It's continuous.
It's a bit like those online games we all used to play when we were younger. I'm thinking of FarmVille but there are loads of different variations of the same sort of thing.  Even though you're not always playing, the game keeps going without you. You have to harvest your crops or you will lose the money you spent planting them. If we think even further back, it's a bit like Tamagotchis (although my parents never actually let me have one). You have to keep playing the game to keep your digital pet alive. Social media has a similar enchantment. People are continuously uploading new pictures, statuses, pins, videos etc.. Somehow, masterminds like Mark Zuckerberg have managed to create the feeling that you might miss something if you don't keep checking back. Although the pictures of your old university friends' crazy nights out are still going to be there 3 weeks later, who wants to be the last one to see them? 

Social media makes you feel connected.
It's called social for a reason. It's all about the connections you can make and keep. Social Media's common aim is to bring people together, to share ideas and create networks. Most people have times when they are alone, whether it's once a day, a week or a month.  Some people enjoy this peace and quiet, some don't. With social media, you don't have to be alone. You can spark up conversations with people all around the world. It's this opportunity to communicate with people you don't see regularly in a fun way that has surpassed email or snail mail. Most people like to have lots of friends and social media is an easy way to stay in contact with them all. But you have to keep going back to that site to stay connected. Let's say you meet someone new on a night out, you get introduced by a mutual friend, chat for a while and then go your separate ways. If you know their name, or even if you don't, you could probably find them online by search through your mutual friend's profile. If you send them a friend request on Facebook, you'll have to keep using Facebook to contact them unless you ask for their number or email, which could be a bit too soon, I mean you've only met them once? And that's how social media draws you in.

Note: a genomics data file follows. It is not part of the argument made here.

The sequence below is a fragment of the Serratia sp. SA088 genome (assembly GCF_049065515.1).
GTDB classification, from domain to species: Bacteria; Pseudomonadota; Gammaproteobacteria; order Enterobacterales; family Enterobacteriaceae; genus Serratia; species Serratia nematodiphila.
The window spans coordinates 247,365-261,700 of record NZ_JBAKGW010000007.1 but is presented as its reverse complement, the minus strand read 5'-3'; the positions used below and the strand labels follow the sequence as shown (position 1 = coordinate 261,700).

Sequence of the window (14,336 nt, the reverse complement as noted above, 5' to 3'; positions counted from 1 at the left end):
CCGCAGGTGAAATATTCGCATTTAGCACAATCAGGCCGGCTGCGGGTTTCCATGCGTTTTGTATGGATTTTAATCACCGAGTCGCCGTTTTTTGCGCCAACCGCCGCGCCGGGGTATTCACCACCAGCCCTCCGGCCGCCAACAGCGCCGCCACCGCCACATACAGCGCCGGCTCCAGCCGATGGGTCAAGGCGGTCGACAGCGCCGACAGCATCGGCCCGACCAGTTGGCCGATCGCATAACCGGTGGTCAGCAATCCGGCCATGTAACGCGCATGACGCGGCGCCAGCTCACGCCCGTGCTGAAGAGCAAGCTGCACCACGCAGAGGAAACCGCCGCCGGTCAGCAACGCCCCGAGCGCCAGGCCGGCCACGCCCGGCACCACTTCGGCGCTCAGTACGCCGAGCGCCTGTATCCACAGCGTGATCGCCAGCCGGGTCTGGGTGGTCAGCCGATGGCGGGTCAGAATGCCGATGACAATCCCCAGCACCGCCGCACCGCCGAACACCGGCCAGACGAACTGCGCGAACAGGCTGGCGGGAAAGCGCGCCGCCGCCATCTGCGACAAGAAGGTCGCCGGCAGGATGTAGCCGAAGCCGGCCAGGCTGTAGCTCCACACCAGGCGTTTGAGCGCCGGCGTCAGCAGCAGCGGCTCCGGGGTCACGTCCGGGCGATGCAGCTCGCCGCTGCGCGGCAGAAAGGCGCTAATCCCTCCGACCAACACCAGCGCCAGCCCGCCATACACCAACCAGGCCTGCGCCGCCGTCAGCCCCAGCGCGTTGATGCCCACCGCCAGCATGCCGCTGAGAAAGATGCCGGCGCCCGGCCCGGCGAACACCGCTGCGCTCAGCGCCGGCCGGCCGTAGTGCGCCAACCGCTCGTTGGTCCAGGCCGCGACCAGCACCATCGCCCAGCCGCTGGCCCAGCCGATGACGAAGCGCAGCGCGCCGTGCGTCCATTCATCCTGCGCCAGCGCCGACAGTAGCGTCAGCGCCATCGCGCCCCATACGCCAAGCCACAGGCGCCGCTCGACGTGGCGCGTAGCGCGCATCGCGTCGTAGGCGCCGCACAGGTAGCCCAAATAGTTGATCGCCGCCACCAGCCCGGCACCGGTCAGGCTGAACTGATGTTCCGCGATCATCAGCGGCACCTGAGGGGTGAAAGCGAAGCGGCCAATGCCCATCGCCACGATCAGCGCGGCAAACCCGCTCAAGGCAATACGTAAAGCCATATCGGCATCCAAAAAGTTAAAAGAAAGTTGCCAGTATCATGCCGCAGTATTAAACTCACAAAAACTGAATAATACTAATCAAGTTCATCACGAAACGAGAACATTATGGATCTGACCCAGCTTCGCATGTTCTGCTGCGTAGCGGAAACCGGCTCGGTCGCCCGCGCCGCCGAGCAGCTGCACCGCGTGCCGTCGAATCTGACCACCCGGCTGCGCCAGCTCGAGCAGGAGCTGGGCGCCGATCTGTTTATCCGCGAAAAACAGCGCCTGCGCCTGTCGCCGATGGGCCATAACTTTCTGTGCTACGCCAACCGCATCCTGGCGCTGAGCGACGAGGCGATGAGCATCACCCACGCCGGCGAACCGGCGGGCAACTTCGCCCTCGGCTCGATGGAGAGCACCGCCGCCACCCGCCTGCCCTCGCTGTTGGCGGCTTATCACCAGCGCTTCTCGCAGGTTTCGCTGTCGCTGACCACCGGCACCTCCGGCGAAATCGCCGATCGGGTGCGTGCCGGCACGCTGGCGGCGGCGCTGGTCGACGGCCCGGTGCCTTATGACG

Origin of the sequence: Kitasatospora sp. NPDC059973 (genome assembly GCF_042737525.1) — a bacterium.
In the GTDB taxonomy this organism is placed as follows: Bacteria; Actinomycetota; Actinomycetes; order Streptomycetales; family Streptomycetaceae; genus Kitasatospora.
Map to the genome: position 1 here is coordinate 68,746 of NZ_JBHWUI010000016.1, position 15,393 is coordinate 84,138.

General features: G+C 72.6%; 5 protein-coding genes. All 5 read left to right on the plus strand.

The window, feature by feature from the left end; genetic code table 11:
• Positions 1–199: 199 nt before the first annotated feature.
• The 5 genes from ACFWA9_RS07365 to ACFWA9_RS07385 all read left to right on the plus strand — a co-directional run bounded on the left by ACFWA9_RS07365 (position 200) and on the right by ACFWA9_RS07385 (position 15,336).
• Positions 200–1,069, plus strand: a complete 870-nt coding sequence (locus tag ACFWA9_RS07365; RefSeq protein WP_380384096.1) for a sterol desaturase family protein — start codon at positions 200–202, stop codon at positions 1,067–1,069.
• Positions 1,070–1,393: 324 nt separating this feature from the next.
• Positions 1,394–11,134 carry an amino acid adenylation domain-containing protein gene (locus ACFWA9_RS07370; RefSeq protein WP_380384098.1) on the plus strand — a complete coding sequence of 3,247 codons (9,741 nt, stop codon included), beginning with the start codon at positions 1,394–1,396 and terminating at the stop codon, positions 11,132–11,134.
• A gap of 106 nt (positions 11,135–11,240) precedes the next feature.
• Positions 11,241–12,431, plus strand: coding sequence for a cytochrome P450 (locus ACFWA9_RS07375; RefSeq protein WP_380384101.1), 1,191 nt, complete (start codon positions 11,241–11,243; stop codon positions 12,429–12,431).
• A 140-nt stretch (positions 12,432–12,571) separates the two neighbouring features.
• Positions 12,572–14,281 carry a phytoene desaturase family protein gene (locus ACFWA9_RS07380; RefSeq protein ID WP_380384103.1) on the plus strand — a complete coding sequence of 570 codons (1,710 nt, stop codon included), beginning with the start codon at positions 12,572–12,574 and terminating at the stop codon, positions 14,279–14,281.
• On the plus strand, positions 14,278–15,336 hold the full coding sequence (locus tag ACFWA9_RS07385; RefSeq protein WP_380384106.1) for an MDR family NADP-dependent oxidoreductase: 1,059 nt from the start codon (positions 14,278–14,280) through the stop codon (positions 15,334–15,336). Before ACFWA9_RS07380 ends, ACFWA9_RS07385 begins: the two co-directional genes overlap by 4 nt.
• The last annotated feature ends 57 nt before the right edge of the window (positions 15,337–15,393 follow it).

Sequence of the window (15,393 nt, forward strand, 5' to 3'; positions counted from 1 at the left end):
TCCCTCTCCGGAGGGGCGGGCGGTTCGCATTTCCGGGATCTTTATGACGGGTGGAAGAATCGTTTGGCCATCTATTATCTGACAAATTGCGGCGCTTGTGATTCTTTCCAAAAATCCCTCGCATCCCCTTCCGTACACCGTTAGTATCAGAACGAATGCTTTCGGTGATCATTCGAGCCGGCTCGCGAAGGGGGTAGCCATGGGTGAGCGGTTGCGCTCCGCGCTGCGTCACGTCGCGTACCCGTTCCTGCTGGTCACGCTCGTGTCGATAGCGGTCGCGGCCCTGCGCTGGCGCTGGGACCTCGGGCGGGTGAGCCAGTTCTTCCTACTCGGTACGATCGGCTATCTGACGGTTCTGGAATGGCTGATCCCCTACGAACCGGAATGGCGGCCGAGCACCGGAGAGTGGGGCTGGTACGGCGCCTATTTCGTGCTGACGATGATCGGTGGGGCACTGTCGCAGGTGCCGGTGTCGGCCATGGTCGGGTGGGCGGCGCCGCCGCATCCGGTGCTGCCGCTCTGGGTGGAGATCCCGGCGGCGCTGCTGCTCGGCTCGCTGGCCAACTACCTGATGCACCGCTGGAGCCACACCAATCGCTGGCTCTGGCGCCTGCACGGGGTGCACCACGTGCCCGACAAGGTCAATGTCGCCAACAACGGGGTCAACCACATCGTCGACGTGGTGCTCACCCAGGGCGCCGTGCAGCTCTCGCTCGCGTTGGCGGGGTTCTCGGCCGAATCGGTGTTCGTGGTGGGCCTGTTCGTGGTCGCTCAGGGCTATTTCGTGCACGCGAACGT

Social media gives you freedom.
There are things that are normally socially unacceptable that become okay on social media. I'm not talking about being rude or mean. But stalking through someone's old photos on Facebook is completely fine. You can get away with reading through all of someone's tweets for the last month without anyone knowing what you're doing. There is so much information about people on social media nowadays and that's what makes it so popular. It gives you much more freedom than the real world and you can express yourself in any way you choose. You can be whoever you want to be and say whatever you want to say (as long as it's not offensive). Social media provides the freedom that people crave in life and that freedom is what makes it so likeable and addictive. 

Who can tell what the future has in store for social media or whether in 10 years time we will all have forgotten about Facebook. All I know is, it's pretty addictive right now. 

5 October 2014

Why We Should NOT Ignore Advertisements

Nowadays there are so many different types of advertising and we are coming up with just as many ways to ignore each one. A lot of people record TV programmes they want to watch, like The X Factor, and then fast-forward through the ad breaks. In magazines people often skip the first couple of pages because they know they're normally 'just the advertisements'. Billboards and poster boards (especially the small ones on escalator walls in London tube stations) are so commonplace that most of us don't even need to ignore them - their constant visual bombardment creates a blur. But advertising is all about consumerism and obstructs our daily lives, so it's right to ignore it, yes?